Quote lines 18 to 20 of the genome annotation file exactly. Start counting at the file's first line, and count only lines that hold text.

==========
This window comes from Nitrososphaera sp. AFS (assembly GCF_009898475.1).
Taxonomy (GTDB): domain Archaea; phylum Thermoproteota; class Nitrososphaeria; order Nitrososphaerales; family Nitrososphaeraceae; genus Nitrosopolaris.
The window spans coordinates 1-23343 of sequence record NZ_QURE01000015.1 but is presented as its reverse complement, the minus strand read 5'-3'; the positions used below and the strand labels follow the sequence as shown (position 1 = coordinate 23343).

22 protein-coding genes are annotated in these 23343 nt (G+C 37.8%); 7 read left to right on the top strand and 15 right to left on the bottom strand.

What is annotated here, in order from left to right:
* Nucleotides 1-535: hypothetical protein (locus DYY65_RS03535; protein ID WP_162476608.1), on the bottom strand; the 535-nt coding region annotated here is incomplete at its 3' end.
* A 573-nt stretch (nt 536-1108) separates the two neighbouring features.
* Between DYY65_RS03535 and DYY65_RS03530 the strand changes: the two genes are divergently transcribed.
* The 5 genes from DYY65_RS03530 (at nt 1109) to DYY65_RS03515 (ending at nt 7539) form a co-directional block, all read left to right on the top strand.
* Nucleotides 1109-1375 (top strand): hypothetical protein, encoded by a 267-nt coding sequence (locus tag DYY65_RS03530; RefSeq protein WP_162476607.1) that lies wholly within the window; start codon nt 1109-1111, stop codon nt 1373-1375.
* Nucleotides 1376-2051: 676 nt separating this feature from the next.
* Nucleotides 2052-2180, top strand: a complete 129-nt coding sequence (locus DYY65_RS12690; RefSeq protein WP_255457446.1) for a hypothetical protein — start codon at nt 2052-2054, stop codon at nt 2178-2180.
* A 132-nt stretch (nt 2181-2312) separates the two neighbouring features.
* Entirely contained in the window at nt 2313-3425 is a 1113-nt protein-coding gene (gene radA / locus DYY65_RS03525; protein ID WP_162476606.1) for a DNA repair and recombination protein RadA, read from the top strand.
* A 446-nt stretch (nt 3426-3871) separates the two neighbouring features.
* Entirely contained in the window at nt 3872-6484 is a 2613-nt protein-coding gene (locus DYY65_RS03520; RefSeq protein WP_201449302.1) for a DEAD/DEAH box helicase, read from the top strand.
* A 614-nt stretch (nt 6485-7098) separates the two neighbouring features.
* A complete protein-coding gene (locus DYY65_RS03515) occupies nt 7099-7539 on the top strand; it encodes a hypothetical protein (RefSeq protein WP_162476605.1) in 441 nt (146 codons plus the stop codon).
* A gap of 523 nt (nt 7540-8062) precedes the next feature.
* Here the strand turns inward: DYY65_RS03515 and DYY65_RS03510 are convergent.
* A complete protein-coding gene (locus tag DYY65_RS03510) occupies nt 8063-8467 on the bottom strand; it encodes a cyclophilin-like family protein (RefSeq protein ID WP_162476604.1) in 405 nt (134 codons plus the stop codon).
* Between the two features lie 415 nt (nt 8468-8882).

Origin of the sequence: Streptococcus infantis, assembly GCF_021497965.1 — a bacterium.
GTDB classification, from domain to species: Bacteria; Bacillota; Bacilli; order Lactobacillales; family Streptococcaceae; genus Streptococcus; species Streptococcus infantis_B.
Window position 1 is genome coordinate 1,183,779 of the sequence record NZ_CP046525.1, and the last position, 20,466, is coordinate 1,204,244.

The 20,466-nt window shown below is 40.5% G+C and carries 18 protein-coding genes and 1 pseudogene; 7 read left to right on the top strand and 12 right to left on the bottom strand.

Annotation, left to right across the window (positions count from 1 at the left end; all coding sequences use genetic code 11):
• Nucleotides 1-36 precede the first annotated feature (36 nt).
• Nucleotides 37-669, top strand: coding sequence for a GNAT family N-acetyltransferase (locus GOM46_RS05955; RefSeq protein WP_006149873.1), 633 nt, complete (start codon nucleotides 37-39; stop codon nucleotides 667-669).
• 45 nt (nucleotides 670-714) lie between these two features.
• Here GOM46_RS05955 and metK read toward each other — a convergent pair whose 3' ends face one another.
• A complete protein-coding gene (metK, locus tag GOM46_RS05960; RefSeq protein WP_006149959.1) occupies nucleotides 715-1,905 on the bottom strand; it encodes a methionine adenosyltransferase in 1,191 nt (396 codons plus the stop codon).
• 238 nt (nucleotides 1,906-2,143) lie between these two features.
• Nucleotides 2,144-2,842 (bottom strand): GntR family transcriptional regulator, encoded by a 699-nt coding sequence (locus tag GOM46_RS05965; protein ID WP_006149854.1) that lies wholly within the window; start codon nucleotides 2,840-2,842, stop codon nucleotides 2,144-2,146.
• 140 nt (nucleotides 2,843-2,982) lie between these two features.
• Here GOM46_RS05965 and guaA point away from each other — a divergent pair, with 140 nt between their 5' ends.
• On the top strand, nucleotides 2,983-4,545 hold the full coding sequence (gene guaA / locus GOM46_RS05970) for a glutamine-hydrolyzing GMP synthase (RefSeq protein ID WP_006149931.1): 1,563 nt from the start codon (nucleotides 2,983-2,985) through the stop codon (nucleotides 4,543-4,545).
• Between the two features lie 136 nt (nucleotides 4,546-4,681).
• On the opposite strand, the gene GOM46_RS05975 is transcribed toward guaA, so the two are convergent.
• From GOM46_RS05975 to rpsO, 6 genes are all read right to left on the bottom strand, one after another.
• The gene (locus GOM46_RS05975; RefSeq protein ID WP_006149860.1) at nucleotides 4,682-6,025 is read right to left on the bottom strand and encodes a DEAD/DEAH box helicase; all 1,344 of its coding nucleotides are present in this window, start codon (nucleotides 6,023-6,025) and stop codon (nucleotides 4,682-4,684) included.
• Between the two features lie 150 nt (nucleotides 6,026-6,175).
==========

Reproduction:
* A complete protein-coding gene (locus DYY65_RS03515) occupies nt 7099-7539 on the top strand; it encodes a hypothetical protein (RefSeq protein WP_162476605.1) in 441 nt (146 codons plus the stop codon).
* A gap of 523 nt (nt 7540-8062) precedes the next feature.
* Here the strand turns inward: DYY65_RS03515 and DYY65_RS03510 are convergent.